The Ministry of Community, Sport and Cultural Development is considering banning anonymous contributions in municipal elections.
The B.C. government is considering reforms to legislation that governs our every-third-year local elections. Details are expected in a white paper next month.
With local politics in some B.C. cities starting to emulate Vancouver’s party system and third-party campaigning, the time has come for voters to know who the would-be kingmakers are.
Minister Coralee Oakes indicates that new legislation will require third-party advertisers to register and disclose their identity.
Time allowed for consultation will delay campaign spending limits for candidates, organizations and third-party advertisers until the 2017 civic elections, but those changes are expected, too.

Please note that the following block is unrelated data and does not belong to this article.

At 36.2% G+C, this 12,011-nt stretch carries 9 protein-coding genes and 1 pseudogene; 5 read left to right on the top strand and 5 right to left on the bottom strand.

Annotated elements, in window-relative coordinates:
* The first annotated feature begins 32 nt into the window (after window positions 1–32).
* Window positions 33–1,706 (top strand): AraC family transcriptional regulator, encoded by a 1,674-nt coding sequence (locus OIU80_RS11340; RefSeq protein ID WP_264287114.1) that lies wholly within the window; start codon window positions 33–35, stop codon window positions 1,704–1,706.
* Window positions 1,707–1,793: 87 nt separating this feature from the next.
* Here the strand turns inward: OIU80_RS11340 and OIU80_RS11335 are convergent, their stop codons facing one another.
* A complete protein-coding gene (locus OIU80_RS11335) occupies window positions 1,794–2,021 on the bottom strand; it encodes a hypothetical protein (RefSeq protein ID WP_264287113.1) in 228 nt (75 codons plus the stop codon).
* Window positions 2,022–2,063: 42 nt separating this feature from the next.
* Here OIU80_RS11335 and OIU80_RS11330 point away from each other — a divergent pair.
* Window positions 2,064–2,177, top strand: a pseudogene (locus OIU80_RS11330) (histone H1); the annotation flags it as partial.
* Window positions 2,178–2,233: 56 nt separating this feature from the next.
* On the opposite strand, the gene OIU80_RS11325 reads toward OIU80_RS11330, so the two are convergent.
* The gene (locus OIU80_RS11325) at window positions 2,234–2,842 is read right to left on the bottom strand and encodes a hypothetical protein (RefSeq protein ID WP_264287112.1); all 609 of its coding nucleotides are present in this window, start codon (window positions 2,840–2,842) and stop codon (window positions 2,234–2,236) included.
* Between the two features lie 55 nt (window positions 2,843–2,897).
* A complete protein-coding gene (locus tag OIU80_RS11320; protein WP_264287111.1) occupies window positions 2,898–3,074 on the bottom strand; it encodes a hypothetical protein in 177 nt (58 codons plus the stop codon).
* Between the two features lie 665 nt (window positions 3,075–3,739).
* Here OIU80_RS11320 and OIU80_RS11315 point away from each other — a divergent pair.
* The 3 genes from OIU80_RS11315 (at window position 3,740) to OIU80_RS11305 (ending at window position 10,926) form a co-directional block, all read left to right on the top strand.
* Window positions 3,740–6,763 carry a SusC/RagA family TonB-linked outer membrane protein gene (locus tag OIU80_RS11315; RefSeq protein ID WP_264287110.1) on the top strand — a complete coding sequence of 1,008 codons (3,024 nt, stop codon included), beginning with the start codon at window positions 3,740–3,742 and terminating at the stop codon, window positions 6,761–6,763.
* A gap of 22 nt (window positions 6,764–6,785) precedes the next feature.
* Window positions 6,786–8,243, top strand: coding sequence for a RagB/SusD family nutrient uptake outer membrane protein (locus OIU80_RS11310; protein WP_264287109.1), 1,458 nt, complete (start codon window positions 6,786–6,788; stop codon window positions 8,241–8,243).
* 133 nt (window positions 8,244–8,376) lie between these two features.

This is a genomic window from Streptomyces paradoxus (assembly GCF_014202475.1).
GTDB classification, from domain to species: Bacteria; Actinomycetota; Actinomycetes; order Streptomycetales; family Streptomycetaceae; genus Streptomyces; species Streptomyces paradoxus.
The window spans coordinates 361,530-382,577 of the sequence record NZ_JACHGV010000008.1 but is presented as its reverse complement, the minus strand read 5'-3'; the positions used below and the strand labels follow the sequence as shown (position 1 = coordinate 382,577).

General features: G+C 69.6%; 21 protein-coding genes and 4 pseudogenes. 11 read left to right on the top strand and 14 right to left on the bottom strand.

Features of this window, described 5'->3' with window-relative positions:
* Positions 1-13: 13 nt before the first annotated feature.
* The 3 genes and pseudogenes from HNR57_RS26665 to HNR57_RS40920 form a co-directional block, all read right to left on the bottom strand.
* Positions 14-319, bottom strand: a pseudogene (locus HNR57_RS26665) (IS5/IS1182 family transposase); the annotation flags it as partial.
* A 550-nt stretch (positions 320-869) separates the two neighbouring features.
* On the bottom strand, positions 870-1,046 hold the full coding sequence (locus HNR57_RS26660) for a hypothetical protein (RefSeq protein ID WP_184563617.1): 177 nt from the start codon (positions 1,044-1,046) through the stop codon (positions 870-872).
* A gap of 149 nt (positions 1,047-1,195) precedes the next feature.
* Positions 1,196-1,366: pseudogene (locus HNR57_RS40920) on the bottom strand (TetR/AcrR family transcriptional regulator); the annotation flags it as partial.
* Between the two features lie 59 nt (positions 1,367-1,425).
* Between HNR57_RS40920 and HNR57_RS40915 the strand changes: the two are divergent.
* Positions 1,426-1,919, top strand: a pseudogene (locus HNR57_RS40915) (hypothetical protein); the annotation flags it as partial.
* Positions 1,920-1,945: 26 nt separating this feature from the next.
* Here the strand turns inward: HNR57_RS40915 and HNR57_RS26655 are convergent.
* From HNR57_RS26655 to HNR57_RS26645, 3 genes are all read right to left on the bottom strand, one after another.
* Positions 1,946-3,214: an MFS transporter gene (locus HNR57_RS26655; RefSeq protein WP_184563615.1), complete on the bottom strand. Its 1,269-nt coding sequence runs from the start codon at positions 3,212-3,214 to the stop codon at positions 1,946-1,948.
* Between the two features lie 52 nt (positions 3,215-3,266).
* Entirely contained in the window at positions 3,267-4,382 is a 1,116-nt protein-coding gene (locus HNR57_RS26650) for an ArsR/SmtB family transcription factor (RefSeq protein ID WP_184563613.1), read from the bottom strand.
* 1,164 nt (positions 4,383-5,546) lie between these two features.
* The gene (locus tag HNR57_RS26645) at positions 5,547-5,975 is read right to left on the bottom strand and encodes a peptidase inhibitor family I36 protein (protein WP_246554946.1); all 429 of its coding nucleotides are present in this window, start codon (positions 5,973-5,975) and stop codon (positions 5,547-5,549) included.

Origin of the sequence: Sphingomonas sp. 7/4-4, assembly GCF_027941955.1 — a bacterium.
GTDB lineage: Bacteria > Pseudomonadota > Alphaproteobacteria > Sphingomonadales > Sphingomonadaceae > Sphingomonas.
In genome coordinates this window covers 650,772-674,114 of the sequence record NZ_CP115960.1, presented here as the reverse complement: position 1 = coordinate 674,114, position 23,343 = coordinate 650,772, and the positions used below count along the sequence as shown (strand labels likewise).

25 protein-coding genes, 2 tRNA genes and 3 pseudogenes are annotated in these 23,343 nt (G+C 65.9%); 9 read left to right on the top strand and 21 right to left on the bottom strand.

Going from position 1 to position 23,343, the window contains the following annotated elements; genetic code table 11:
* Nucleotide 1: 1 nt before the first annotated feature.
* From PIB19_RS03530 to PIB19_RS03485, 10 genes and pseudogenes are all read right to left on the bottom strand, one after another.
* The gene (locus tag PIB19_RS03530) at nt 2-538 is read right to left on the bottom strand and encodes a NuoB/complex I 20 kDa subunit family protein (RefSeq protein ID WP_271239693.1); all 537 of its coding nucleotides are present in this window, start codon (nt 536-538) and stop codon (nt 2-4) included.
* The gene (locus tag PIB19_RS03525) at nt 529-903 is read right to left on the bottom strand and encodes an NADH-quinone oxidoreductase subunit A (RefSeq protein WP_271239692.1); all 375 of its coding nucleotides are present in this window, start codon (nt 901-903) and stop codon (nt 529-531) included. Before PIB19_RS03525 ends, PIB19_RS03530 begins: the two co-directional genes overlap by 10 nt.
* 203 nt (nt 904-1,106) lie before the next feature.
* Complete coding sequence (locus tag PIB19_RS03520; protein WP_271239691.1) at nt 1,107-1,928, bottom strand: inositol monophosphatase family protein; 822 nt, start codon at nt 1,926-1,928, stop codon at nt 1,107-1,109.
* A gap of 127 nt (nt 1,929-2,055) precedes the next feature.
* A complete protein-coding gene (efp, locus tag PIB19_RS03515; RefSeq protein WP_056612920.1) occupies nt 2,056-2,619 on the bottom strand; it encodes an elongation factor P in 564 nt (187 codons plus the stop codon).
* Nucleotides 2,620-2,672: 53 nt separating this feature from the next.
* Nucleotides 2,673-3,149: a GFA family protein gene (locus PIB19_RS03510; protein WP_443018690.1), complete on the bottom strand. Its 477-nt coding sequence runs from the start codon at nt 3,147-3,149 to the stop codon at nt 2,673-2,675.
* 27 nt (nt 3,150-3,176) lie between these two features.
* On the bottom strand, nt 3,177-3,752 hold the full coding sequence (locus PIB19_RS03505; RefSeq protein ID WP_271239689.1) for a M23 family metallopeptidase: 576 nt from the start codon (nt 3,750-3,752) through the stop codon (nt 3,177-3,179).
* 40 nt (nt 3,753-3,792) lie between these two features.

Oakes, who said she expects improved transparency and accountability, calls the reforms the greatest modernization of local government election legislation in nearly 20 years.
Changes would affect voting for municipal councils, school boards, regional districts and Islands Trust.
Although the response from the NDP local government Opposition critic is typically critical, the president of the Union of B.C. Municipalities is pleased by the proposals.
That’s no surprise considering the UBCM has been recommending local election reform.
The Comox Valley, for instance, is not close to Vancouver-style civic politics in which the NPA, Vision, COPE and the Green Party collectively spent $5.2 million in the 2011 elections.
Vancouver’s major municipal parties spent more than $15 for each vote they got.
In the Comox Valley, though, the shadowy Common Sense group changed the face of municipal elections in 2011 by endorsing candidates and pounding home the issue of local government spending.
In 2014, we should know who they are as well as the people who form the inevitable left-wing backlash.